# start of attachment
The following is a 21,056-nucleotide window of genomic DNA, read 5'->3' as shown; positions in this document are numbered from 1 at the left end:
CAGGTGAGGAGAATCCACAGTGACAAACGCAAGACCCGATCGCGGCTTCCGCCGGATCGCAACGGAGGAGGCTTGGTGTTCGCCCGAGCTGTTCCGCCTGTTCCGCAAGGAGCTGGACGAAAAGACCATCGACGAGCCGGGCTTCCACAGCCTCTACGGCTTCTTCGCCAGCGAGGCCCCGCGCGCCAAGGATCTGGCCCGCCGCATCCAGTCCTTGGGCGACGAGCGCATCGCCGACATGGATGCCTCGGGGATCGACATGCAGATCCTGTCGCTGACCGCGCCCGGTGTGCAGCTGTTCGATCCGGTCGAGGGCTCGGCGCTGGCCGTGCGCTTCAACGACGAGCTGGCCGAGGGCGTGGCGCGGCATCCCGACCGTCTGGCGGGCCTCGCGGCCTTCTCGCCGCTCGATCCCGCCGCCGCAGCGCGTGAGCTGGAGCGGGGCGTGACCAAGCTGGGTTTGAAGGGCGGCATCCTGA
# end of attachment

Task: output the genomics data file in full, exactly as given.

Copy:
The following is a 21,056-nucleotide window of genomic DNA, read 5'->3' as shown; positions in this document are numbered from 1 at the left end:
CAGGTGAGGAGAATCCACAGTGACAAACGCAAGACCCGATCGCGGCTTCCGCCGGATCGCAACGGAGGAGGCTTGGTGTTCGCCCGAGCTGTTCCGCCTGTTCCGCAAGGAGCTGGACGAAAAGACCATCGACGAGCCGGGCTTCCACAGCCTCTACGGCTTCTTCGCCAGCGAGGCCCCGCGCGCCAAGGATCTGGCCCGCCGCATCCAGTCCTTGGGCGACGAGCGCATCGCCGACATGGATGCCTCGGGGATCGACATGCAGATCCTGTCGCTGACCGCGCCCGGTGTGCAGCTGTTCGATCCGGTCGAGGGCTCGGCGCTGGCCGTGCGCTTCAACGACGAGCTGGCCGAGGGCGTGGCGCGGCATCCCGACCGTCTGGCGGGCCTCGCGGCCTTCTCGCCGCTCGATCCCGCCGCCGCAGCGCGTGAGCTGGAGCGGGGCGTGACCAAGCTGGGTTTGAAGGGCGGCATCCTGA